One of the interesting tricks our brains play on us is to transfer physiological and emotional states that we are experiencing to something else going on at the same time. In Sway, authors Ori Brafman and Rom Brafman describe one of the more unusual experiments in behavior I’ve seen. In fact, it sounds like the perfect research boondoggle, as it required traveling to a remote location of incredible natural beauty. Oh, and did I mention that an attractive female research assistant was part of the experiment?
Even if this road trip started off as a lark, the results it produced were quite interesting. Here’s the quick setup: the researchers traveled to Capilano Canyon in Vancouver, a scenic gorge that (at the time of the experiments) was conveniently traversed by two bridges: a sturdy and safe wooden one, and a scary, swaying rope bridge built in the 1800s and offering the possibility of falling up to 230 feet along its 450 foot length.
The researchers had a female assistant conduct a brief interview with random male hikers as they completed the crossing of each bridge. The ostensible reason was that researchers were studying the effect of scenic beauty on creative expression. After talking to each unwitting subject, the assistant offered to provide more information on the experiment, wrote her phone number down, and gave it to the subject. The same procedure was repeated with a male research assistant who also approached male hikers.
The male assistant received virtually no phone calls in the ensuing days. The female assistant, meanwhile, had her phone ring off the hook. Perhaps that’s no great surprise, but the interesting thing was the mix of calls that the female assistant received. Half of the hikers who had crossed the scary bridge called her, while only an eighth of those who used the sturdy wood bridge responded.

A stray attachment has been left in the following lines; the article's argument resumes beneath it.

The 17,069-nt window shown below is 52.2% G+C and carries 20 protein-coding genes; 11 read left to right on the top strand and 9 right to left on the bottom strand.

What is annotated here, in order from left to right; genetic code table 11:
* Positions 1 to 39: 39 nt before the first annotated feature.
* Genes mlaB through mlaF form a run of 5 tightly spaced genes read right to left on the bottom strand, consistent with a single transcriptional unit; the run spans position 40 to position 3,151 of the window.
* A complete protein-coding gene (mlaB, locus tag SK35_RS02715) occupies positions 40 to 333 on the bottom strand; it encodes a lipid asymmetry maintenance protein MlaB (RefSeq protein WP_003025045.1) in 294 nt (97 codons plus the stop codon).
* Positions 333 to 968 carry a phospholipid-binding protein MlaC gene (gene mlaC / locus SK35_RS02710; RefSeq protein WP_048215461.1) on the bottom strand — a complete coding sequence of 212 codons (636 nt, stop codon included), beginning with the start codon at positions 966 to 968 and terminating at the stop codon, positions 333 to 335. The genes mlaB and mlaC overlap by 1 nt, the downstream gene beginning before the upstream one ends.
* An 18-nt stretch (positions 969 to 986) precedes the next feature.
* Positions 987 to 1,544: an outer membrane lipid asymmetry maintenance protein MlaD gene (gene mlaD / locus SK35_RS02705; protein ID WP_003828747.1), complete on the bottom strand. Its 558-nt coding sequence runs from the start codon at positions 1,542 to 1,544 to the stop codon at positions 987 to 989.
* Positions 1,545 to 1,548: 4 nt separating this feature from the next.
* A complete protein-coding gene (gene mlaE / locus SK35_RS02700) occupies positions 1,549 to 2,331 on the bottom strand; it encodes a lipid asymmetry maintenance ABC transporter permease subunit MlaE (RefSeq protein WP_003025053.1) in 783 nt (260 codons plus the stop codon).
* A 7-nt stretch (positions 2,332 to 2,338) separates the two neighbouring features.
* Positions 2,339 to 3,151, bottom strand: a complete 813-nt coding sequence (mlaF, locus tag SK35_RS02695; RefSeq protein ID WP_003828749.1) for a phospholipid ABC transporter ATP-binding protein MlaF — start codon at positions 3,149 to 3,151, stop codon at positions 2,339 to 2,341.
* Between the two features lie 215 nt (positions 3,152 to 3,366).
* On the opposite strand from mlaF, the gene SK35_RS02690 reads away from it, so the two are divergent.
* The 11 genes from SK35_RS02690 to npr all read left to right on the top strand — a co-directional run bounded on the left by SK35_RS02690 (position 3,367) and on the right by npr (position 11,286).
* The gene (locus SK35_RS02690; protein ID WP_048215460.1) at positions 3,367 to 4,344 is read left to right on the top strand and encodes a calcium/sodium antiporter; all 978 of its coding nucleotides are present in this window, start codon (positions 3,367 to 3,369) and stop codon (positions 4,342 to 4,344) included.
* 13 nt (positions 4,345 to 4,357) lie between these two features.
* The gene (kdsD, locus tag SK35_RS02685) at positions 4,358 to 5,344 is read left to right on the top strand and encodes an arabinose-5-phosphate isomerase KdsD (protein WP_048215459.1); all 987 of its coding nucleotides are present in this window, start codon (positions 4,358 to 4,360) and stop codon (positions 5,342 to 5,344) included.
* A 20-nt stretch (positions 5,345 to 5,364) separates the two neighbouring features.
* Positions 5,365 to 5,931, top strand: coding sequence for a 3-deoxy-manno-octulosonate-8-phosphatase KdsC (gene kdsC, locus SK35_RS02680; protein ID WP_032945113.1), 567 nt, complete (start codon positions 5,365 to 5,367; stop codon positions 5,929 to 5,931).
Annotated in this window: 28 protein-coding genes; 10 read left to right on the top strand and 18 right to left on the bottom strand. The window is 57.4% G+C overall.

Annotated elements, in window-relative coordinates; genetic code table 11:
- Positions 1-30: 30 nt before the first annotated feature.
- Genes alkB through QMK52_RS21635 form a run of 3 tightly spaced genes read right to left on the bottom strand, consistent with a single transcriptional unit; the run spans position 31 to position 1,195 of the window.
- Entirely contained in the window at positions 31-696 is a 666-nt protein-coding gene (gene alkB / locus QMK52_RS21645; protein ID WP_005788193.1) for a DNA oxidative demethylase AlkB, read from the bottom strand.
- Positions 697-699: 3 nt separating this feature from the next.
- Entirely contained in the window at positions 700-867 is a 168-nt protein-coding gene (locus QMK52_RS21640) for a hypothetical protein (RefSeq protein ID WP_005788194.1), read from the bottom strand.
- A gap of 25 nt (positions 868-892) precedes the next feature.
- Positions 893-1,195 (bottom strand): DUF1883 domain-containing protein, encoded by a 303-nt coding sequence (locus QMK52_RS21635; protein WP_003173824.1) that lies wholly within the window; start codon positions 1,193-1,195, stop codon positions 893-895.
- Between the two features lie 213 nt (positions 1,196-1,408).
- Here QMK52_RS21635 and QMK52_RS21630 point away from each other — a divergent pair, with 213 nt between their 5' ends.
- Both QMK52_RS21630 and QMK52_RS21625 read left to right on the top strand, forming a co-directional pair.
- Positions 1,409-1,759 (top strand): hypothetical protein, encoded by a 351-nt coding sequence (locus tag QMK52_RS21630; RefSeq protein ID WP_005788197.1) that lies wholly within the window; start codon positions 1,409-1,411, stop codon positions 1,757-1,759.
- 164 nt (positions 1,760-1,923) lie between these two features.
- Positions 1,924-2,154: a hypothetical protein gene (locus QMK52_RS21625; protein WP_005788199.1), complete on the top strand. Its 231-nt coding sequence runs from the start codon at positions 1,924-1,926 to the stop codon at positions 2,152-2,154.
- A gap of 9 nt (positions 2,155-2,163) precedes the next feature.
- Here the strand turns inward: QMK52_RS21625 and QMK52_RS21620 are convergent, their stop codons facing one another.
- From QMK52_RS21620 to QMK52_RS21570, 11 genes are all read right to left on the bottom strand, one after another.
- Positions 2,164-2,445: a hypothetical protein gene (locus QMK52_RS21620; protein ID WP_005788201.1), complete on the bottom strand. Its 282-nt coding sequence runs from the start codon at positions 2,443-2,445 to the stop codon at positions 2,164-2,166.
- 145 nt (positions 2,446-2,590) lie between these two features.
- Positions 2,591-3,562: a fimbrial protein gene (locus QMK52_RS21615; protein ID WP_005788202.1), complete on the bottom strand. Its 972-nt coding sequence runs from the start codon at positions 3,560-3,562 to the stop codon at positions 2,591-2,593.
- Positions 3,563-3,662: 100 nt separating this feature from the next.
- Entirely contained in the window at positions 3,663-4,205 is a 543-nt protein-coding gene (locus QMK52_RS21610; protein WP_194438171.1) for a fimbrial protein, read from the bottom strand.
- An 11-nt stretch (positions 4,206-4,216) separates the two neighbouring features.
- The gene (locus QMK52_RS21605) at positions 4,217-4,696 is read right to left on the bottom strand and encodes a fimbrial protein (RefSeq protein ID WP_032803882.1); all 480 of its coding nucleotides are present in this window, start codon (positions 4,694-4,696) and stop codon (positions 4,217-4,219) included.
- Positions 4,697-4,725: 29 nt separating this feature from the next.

The conclusion of the researchers was that the swaying rope bridge had caused those crossing it to undergo physiological changes – their pulse rate increased, they perspired, adrenaline levels increased, and so on. When they were confronted by the female research assistant as they set foot on terra firma, the subjects subconsciously attributed this state of arousal to her presence. The hikers who had crossed the wood bridge had no such physiological change, and hence called with much less frequency.
Fear Factor Branding
Regular readers of Neuromarketing know I’m always trying to find the practical side of neuroscience and behavioral research, but figuring this one out was a bit tricky. Rope bridges and deep gorges are uncommon, to say the least. (Sadly, even the shaky rope Capilano Suspension Bridge has been replaced with a disgustingly safe steel cable version anchored in tons of concrete and featuring chain-link sides.) On the other hand, what ARE very common are scary amusement park rides like roller coasters. Over 300 million people visit such parks each year, and a healthy percentage of those partake in some kind of ride designed to get one’s adrenaline going. Is this an opportunity?
Here are three questions for which I don’t yet have good answers:
1) Would the adrenaline rush created by a scary ride transfer to a brand message, much like it did to the female research assistant in the bridge experiment?
2) If so, where should the ad placement be? In view of the rider while the ride is taking place? Or in sight as the rider exits the ride with wobbly knees and surging pulse?
3) Are there any negatives to combining branding and frightened customers?
Despite the fact that the effectiveness of such ads is speculative, I find the concept intriguing. What other opportunies can you think of for fear factor branding? New York taxis? IRS office sponsorships?